BANGKOK, Thailand – Nine Buddhists, including two policemen, were killed in a series of shootings in southern Thailand's bloodiest 24 hours since a government crackdown on a riot last week left 85 Muslims dead.
The slayings heightened anxiety Thursday among Buddhists over apparent revenge attacks in the mainly Islamic region, including the beheading this week of a local official.
"Buddhists are living in a state of fear because we find that the insurgents are now targeting us. They are exacting revenge on innocent Buddhists who have nothing to do with the ongoing violence," said Pairat Wihakarat, a teachers' association president.
The latest violence started Wednesday night with the shooting deaths of a police sergeant in the southern province of Songkhla and two civilians in nearby Narathiwat (search).
On Thursday, police Maj. Kaow Kosaiyakanon was killed when a man posing as a customer entered his grocery store, shot him and fled. Kaow, 53, of Yala, was the most senior police officer to be killed recently.
A gunman also shot to death a motorcycle salesman, 42-year-old Taweesak Monthong, and seriously wounded one of his co-workers elsewhere in Yala, police said.
Also Thursday, two railway employees were fatally shot while inspecting tracks in Narathiwat.
In Pattani province (search), a district official was shot to death while driving to his fruit plantation, and in nearby Songkhla, a Buddhist monk on his way to a religious ceremony was fatally wounded by a motorcycle gunman.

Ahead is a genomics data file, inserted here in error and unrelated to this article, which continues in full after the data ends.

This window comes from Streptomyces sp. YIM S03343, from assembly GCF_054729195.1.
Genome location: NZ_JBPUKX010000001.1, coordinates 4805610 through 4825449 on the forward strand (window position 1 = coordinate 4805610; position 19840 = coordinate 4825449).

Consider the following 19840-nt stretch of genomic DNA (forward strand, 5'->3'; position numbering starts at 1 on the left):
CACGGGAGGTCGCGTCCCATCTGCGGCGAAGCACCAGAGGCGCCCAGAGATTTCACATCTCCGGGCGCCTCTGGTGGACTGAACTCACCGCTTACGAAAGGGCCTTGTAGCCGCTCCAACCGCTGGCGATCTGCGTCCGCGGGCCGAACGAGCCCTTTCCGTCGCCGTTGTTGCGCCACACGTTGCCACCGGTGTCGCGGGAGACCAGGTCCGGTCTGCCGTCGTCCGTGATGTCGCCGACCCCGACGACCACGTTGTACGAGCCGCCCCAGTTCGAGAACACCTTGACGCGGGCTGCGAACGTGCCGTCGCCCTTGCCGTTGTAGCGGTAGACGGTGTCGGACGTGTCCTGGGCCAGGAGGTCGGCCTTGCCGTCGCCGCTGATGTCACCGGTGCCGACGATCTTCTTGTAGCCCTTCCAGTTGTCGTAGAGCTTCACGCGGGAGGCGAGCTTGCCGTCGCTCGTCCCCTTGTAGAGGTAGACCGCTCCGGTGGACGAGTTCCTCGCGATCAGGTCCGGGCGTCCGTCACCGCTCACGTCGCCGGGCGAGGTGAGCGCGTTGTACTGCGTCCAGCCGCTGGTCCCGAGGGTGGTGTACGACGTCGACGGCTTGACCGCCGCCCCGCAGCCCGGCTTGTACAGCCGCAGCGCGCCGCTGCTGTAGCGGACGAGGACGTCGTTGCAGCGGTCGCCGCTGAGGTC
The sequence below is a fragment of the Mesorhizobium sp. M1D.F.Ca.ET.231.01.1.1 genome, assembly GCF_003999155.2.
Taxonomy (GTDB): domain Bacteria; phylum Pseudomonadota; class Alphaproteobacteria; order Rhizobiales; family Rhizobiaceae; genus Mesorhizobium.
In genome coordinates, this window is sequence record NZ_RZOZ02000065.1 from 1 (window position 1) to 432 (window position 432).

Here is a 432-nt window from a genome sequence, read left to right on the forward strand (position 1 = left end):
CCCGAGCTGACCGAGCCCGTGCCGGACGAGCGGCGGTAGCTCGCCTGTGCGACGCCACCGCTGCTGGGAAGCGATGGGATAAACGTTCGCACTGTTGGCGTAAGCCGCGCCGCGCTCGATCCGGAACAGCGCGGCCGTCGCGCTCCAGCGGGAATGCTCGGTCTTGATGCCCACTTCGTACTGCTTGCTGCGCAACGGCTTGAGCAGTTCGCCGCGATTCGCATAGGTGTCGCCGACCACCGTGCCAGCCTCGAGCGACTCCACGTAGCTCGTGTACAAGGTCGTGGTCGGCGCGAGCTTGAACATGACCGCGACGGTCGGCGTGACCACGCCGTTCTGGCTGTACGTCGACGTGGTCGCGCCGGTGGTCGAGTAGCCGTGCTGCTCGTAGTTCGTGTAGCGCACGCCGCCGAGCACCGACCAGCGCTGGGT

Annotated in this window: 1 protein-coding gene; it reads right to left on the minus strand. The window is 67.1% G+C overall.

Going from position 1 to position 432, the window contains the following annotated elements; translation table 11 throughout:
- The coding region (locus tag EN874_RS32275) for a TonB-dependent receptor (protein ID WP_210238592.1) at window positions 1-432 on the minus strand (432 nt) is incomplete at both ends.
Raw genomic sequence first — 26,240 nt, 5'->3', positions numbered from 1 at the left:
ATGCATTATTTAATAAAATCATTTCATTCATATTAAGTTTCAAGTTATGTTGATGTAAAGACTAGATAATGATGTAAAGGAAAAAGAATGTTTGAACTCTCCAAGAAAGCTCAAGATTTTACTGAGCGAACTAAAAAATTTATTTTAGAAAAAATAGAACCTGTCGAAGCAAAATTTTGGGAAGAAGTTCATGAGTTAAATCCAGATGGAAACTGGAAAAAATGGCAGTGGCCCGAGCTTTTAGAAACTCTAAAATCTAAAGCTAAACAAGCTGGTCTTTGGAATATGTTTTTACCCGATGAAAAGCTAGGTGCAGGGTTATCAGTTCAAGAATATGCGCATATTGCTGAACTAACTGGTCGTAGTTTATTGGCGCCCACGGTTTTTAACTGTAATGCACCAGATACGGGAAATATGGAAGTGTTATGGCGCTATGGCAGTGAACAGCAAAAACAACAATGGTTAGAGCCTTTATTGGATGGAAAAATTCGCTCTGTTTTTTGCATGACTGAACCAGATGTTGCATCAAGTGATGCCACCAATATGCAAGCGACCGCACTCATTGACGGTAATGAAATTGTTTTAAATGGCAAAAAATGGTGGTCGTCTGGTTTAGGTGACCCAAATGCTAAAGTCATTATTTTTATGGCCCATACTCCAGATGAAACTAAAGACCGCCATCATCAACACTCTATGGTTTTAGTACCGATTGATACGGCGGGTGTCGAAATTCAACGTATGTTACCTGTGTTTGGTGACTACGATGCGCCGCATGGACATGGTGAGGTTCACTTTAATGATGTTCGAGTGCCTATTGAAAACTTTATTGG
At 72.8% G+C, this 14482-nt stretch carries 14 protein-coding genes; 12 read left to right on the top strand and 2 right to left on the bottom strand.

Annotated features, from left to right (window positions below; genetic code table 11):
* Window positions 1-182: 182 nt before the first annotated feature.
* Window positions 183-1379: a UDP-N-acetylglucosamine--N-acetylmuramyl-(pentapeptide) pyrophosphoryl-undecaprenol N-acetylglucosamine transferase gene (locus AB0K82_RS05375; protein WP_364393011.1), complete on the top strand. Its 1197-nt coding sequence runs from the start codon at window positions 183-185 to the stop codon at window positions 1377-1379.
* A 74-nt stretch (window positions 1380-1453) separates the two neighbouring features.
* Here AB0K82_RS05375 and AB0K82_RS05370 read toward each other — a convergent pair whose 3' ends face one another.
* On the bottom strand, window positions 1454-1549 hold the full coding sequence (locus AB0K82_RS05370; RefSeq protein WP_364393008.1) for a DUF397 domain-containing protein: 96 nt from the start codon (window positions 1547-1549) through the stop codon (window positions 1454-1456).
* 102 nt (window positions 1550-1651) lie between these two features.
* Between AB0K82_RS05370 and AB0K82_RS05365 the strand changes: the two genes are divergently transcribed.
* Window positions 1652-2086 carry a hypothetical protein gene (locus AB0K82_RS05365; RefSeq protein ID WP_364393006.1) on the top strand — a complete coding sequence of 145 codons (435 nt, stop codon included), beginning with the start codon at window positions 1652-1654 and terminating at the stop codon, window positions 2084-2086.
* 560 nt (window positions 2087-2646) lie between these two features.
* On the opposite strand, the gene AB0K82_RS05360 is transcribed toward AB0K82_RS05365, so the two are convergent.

Police said they suspected Islamic insurgents were behind the attacks, but no arrests were made and nobody claimed responsibility.
Foreign Minister Surakiart Sathirathai, meanwhile, sought to play down a U.N. e-mail warning to its local employees of a possible attack in the capital of Bangkok, saying it was merely a precaution.
Noting that the world body was on edge because of fatal attacks on its personnel elsewhere, Surakiart said, "It is not a declaration that Thailand is not safe," according to the state Thai News Agency.
Since January, more than 400 people have died in the south, many in drive-by shootings by motorcyclists. But the violence has escalated since Oct. 25, when seven people were killed when police opened fire on rioters outside a police station and another 78 died later in military custody after being stacked on top of each other in trucks.
The government blames Islamic separatists for the violence while Muslim leaders cite discrimination and heavy-handed tactics by officials against the religious minority. Outside the south, most Thais are Buddhists.
On its Web site last week, the Pattani United Liberation Organization (search) urged Buddhists to leave the south and threatened terrorist attacks in Bangkok. The separatist group, however, is not thought to be directly involved in the recent violence.